In a pure transport sense, in 2017 we will continue to carry out one of the largest transport infrastructure programmes in the world to enable a healthier, more inclusive city and its growing economy. This includes introducing the first Elizabeth line train into passenger service from Shenfield to Liverpool Street later this year. When the line fully opens at the end of 2019, it will provide a 10% increase in the capital’s rail capacity, carrying more than 200 million passengers a year from Shenfield in the east to Reading in the west, slicing travel times through central London, connecting the City to Heathrow. This illustrates just one example of how our expanding network introduces expanding opportunities to our audience and the media marketplace, with a whole raft of new sites, formats and authentic media firsts.

“Big, new and shiny is still good – but it’s not always enough”


Some of these new formats we know about. Some we will refine, discuss and develop over 2017. Maybe digital panels in-carriage? Maybe audio in certain environments? Certainly more integration with our other commercial touchpoints such as retail and online opportunities. And absolutely more partnerships with brands that can both add value to and benefit from our customer base and its inherent value. Hello London, the new OOH media brand, sets a benchmark in this regard. Placing insight and audiences at the heart of its integrated offering, it will be unmissable in 2017 and beyond.

But for all of the challenges that this year will bring for media owners, landlords, agencies and clients, the key issue will be for their messages to remain relevant to the audience. Irrespective of digital innovation, technical excellence, VR, AR, or whatever else the glorious world of tech will deliver, being able to convey a relevant, interestingly delivered message to the right audience will remain the function of all of us in OOH. Get this right, by combining the right environment, format, daypart, audience segmentation and many other variables, and we will deliver value for our customers and a return on investment for brands. Only by doing this consistently as an industry, will we grow OOH’s share of ad revenue in 2017 and continue to compete successfully with other, less accountable forms of communication.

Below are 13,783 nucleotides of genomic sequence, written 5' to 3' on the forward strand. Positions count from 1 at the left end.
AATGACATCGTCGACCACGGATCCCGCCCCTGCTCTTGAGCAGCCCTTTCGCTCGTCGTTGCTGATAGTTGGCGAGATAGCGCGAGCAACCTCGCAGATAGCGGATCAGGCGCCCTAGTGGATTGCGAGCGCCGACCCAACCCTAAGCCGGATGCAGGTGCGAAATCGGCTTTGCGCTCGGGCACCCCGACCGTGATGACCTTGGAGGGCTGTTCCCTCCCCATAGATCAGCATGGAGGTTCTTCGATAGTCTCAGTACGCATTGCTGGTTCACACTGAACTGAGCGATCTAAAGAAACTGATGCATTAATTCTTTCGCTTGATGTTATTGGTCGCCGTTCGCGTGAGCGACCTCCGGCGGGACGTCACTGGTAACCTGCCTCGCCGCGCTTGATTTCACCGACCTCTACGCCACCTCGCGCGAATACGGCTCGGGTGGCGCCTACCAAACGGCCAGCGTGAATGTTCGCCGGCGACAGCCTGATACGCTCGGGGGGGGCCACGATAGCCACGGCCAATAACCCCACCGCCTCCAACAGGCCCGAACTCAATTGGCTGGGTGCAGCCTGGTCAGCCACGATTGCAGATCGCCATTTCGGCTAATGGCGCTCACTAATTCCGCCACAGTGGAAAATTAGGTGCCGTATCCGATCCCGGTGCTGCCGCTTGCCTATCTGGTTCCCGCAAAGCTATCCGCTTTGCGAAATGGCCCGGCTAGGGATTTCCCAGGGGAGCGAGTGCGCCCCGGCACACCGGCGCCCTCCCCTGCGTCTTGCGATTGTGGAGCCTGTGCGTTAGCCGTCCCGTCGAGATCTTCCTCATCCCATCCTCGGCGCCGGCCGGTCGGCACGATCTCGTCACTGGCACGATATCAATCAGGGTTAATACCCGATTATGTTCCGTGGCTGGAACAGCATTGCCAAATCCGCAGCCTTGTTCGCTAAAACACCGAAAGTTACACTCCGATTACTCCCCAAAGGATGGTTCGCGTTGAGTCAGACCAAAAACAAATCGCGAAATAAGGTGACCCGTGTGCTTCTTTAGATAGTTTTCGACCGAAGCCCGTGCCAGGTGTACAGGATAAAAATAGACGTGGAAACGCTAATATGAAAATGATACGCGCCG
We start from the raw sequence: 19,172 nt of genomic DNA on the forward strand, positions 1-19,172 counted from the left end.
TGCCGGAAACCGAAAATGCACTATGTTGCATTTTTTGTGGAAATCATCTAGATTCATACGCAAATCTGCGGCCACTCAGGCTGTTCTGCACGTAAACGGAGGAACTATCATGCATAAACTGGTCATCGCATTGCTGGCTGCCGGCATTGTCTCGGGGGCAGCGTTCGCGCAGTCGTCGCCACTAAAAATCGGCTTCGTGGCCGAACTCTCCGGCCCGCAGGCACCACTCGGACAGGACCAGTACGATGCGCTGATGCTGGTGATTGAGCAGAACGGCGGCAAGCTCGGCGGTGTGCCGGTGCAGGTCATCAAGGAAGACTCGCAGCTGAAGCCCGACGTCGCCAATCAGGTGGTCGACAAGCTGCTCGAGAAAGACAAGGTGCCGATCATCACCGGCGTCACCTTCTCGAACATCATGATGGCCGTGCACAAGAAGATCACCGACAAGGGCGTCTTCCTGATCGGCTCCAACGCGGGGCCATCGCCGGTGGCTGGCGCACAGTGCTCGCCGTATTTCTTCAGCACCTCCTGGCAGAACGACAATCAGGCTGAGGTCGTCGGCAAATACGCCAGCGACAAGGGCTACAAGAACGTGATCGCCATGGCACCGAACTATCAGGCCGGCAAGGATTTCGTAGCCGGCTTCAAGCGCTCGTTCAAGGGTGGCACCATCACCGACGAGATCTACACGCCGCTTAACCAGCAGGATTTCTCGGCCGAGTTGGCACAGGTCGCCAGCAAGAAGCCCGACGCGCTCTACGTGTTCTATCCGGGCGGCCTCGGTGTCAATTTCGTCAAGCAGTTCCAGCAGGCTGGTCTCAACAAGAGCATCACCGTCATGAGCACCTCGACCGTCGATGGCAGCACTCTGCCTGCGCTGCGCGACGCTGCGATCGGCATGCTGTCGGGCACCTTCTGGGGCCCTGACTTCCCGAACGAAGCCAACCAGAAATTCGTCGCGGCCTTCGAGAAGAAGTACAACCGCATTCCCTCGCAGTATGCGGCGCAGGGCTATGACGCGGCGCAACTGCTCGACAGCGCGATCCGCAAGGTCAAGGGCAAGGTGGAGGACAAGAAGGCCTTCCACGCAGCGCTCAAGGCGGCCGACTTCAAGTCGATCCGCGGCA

As far as Transport for London is concerned, I am absolutely confident that the foundations we laid in 2016 with our media partners will help ensure that we do just that and that for all the right reasons, 2017 will also be a year to remember.


John Pizzamiglio is lead Advertising Strategy at TfL.

Transport for London is a local government body responsible for the transport system in Greater London, England.

Originally published in #ThisConcernsYou -